Lon was an I.T support worker. He was also a caveman, so perhaps it would be more accurate to call it lowercase ‘t’ support.
“Me rock no right way up,” said Gurp.
Lon looked at Gurp’s rock with an expert eye. “Gurp try drop it pick it back up again?”
Gurp dropped the rock. Then he picked it back up. It was still upside-down.
“Hmn,” said Lon, mulling the problem over. “Try throw it at wall.”
The rock clattered off the wall and landed on the ground the right way up and only slightly chipped.
“Gurp thank Lon,” said Gurp as he resumed aimlessly hitting bits of cave with his rock.
Lon strolled out into the sunshine chewing cloves. Some of his fellow proto-humans were sat a little way down the hill trying to make fire. One in particular seemed to be having trouble.
Krog was waving a single stick in the air furiously, a somewhat perplexed expression on his simian face. “Fire no work,” he complained.
“Krog try two sticks,” suggested Lon.
Krog’s already heavy brow knotted in a struggle to understand. “Two?” he asked, holding up three fingers.
Lon rubbed a pair of sticks together in demonstration.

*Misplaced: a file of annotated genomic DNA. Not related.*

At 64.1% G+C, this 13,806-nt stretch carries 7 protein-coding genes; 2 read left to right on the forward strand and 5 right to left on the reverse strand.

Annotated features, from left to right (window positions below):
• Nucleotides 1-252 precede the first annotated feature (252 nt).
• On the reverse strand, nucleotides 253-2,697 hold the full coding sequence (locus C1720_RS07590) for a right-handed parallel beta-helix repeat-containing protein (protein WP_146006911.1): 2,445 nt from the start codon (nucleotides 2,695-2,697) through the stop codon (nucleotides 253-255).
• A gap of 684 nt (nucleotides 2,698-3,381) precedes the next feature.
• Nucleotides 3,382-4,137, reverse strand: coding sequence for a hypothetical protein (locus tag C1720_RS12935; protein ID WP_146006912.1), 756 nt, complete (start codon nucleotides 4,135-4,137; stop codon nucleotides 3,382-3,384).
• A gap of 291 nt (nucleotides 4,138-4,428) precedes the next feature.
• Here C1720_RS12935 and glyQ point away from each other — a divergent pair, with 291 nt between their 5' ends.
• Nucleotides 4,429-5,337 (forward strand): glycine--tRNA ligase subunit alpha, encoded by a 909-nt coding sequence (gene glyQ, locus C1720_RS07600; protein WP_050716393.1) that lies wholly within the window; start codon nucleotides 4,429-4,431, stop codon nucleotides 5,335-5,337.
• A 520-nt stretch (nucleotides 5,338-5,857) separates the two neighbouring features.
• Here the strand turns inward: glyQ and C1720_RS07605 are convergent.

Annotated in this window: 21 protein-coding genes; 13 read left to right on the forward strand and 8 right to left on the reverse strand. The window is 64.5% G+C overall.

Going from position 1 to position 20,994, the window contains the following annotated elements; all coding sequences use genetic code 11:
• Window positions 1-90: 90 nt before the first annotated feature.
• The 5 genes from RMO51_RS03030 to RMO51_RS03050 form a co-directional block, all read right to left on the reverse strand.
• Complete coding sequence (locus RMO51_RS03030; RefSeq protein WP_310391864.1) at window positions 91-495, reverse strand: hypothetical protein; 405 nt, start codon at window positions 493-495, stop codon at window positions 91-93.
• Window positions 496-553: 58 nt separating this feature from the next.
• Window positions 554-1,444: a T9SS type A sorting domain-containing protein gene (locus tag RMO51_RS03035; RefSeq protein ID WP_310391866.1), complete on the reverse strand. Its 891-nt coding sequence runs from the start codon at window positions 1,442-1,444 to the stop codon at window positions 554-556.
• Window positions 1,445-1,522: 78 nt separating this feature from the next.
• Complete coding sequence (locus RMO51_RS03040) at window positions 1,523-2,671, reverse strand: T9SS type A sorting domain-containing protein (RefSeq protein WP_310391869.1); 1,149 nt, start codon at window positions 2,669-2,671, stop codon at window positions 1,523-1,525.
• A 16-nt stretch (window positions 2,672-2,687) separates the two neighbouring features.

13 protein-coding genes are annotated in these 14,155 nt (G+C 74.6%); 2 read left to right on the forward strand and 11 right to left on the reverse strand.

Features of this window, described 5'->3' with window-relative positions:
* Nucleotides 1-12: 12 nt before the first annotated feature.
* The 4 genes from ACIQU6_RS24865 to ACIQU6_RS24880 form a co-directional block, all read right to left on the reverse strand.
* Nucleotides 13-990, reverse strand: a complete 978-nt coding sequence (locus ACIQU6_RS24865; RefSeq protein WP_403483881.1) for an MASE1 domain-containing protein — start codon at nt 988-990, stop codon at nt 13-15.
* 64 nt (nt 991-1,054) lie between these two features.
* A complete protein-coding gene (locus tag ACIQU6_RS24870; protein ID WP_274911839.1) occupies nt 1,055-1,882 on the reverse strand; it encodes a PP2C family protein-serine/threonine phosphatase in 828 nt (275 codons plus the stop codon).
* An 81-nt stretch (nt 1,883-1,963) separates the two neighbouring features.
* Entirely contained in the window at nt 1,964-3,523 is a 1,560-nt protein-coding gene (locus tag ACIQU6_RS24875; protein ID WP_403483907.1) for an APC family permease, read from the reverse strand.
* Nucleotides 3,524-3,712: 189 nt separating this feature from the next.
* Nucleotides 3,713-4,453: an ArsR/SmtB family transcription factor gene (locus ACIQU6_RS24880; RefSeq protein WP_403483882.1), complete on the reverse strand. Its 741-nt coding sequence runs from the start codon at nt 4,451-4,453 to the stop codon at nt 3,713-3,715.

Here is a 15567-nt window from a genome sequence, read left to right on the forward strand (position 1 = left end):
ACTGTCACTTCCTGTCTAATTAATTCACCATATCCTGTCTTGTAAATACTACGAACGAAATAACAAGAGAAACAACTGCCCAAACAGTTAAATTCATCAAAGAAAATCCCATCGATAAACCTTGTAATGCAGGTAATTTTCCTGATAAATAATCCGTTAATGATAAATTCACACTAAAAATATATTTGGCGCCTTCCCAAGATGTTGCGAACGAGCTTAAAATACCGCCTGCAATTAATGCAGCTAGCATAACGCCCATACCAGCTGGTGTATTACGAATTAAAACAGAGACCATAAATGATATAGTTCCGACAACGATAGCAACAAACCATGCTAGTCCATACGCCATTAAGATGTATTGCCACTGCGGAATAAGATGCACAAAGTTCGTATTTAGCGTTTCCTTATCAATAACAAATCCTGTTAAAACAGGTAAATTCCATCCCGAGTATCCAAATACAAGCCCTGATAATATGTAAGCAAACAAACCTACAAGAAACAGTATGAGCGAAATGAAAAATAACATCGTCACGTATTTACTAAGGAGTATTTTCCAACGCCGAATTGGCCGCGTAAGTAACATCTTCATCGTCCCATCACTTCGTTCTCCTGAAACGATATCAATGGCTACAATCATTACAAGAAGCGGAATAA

Moving on, Lon found his grandfather sitting by the river soaking his feet. Spying from afar, he saw that the old man held a stone implement in his hand, a sharpened piece of flint. He tried to bite it, and seemed disappointed by the result. Lon watched aghast as his grandfather hurled the revolutionary device into the churning water, completely ignorant to its incredible worth. He pitied the old man. Some people just couldn’t seem to grasp the possibilities of sharpened rocks.
Seeing his grandfather’s total disdain for new technology, Lon was struck by a troubling thought. The wheel of time would continue to spin, and the tools they had now would beget newer, more sophisticated tools. The inventions and discoveries would multiply, increasing exponentially until the world no longer resembled the one he knew, and one day he would be just like his grandfather. He would be the one confused by things he hadn’t grown up with, frightened by a future he didn’t understand, where fire was unnecessary and flint was obsolete.
Consumed by the notion, Lon began to think harder than he ever had before, trying to anticipate the evolution of technology, determined not to be left behind by the engine of progress. His mind was filled with concepts he had no words for.
Lon was struck by divine inspiration. He was on the verge of something incredible. Something that would change the world forever.
Unfortunately Krog chose that moment to rush past him, flailing and on fire. He splashed into the river, extinguishing both the flames and Lon’s potential masterpiece with one graceless belly flop.
The water hissed and steamed around Krog. “Fire work now,” he said.